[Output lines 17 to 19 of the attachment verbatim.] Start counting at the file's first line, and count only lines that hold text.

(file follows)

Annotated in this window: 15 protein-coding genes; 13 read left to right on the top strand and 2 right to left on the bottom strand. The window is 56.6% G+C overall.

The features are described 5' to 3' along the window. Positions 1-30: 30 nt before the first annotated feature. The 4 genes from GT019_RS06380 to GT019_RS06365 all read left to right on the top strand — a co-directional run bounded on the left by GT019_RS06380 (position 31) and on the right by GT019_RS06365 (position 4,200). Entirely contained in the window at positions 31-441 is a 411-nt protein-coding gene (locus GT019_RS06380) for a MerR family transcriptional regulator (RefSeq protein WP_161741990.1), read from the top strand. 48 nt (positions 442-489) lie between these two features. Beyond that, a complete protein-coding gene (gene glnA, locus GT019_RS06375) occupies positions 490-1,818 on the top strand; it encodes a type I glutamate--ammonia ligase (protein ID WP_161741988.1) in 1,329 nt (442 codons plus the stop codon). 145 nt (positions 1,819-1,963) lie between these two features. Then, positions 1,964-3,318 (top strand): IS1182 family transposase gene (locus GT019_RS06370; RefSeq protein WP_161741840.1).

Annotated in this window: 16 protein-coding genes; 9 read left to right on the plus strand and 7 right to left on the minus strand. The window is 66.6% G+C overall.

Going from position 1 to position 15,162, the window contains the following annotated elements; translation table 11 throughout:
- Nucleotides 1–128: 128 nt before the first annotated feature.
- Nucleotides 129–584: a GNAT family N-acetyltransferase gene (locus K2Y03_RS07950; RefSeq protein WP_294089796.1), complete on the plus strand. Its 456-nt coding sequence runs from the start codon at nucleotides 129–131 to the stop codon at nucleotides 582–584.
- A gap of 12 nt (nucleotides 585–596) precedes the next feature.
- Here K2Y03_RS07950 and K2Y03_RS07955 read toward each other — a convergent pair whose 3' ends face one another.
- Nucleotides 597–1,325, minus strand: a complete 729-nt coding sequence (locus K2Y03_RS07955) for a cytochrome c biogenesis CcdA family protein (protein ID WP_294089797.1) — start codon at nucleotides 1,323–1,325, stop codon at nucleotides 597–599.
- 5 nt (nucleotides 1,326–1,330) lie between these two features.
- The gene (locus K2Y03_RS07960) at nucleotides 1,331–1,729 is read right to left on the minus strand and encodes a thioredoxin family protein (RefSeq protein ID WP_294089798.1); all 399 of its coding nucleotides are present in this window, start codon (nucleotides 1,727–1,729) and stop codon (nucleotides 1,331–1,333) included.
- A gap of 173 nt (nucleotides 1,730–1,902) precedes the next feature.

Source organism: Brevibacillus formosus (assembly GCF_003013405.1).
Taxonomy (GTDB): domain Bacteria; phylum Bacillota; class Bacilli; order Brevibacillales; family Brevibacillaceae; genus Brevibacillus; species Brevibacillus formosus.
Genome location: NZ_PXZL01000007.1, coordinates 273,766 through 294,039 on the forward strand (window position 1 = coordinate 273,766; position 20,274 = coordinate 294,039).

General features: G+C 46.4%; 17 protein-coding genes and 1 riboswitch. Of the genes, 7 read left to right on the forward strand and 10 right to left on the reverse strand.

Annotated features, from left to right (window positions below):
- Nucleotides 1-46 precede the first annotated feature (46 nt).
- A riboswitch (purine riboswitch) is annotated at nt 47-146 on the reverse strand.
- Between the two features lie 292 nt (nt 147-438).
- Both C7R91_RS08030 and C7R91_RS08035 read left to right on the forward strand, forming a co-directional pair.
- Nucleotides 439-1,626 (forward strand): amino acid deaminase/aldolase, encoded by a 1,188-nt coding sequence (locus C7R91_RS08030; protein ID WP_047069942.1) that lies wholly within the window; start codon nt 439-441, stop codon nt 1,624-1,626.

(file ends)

Annotated features, from left to right (window positions below):
- Nucleotides 1-46 precede the first annotated feature (46 nt).
- A riboswitch (purine riboswitch) is annotated at nt 47-146 on the reverse strand.